Augarde, Gunnell, and colleagues examine in Social Psychiatry and Psychiatric Epidemiology temporal trends in ‘deaths of despair’ in England and Wales [1]. Their findings, using data from 2001–2018, do not support the apparent concordance of mortality patterns involving drug and alcohol poisonings, suicides, and longer-term systemic alcohol-related fatalities described for white men and women in the United States (US) by Case and Deaton in their recent book and prior work [2,3,4].

In this new report, data for England and Wales were drawn from WHO (2001–2016) to calculate age standardized, sex-specific trends in mortality from alcohol-related disorders, suicide, and drug poisoning. Augarde, Gunnell, and colleagues also averaged mortality rates from local governmental authorities in England (2016–2018) to assess whether temporal trends co-varied with one another. Case and Deaton had found that mortality for these conditions had risen nearly in lockstep in the US, while demonstrating associations with a variety of factors that could contribute to psychosocial distress—i.e., social determinants that can contribute to distressed psychological states, which in turn may lead to drug and alcohol misuse—and despair—and set the stage for premature deaths. In contrast to the results from the US, Augarde et al. detected “limited tracking” of mortality trends from 2001–2016. While alcohol associated conditions accounted for the largest proportion of deaths (men = 44.0%; women = 56.5%), their rates rose in a relatively modest fashion for men (10.8%) and women (7.4%), in contrast to substantial increases in drug-related deaths for both sexes (men = 104.9%; women = 61.9%). During this same time, suicide increased to a much lower degree (men = 2.8%; women = 6.9%). For the years 2016–2018, the authors found considerable variation in mortality outcomes across local governmental authorities in England. At most, correlations among rates were modest.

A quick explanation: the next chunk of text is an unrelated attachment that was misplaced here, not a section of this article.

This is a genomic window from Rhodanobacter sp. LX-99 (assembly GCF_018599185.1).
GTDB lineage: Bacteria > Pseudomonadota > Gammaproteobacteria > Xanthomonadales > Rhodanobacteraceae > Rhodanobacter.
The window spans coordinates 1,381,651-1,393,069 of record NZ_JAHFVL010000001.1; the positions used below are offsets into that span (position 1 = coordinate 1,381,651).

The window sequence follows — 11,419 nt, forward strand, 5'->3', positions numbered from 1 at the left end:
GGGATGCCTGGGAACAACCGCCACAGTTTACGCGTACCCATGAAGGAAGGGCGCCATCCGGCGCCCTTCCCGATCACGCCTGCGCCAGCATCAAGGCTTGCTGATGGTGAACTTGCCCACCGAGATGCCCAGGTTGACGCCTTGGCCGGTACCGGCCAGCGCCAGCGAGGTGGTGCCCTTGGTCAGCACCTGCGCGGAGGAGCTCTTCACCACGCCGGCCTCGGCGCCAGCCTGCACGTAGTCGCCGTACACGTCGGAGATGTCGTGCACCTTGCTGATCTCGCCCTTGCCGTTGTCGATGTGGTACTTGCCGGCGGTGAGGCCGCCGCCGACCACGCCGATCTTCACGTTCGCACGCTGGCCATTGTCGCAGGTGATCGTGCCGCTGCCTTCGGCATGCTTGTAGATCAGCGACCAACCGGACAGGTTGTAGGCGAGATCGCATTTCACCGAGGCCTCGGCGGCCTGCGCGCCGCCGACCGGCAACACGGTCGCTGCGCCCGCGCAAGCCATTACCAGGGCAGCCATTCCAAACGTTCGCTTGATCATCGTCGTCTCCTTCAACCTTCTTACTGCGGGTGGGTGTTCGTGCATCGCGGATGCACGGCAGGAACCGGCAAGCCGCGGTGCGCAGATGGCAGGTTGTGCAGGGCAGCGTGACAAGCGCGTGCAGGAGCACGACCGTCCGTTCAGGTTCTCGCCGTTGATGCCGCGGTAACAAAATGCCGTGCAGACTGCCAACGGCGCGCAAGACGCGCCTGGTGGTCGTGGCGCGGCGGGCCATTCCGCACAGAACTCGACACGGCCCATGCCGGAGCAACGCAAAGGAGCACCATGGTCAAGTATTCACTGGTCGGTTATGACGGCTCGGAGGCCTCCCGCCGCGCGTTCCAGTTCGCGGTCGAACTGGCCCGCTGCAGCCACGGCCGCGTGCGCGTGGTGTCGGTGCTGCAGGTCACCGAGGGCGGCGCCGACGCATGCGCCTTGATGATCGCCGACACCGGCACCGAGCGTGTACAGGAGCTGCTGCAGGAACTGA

These results do not imply that social factors are not important influences on different forms of premature mortality or that these deaths may share common antecedent exposures and risk factors. They do underscore, however, that what may be true for mortality patterns in the US may not be true for patterns of death in other countries.

“Deaths of Despair”: what are they?

When I first read the paper by economists Anne Case and Angus Deaton in December 2015, I wondered: Aren’t nearly all suicides ‘deaths of despair’? Their terminology quickly caught public notice with its attention to social factors associated with decreasing life expectancy in the US. The latter apparently was driven by increased mortality rates among white men and women, particularly those in the middle years of life who had no post-secondary education—specifically related to fatal drug use and alcohol consumption, and suicide. While the aggregate of these deaths had been rising steadily for more than two decades, the impact had been obscured largely by decreasing deaths due to vascular diseases. Case and Deaton also demonstrated that their finding was more than a cohort effect; increased mortality rates also were apparent in younger generations of less educated individuals. Of note, early consideration of their findings roused considerable debate, as they focused exclusively on whites—it was their mortality trends that had contributed to the decrease in US life expectancy. Subsequent reports using additional data from later years described decreasing life-expectancy that cut across ethnic and racial categories [5], as opioid-related deaths spread from more rural areas to urban centers.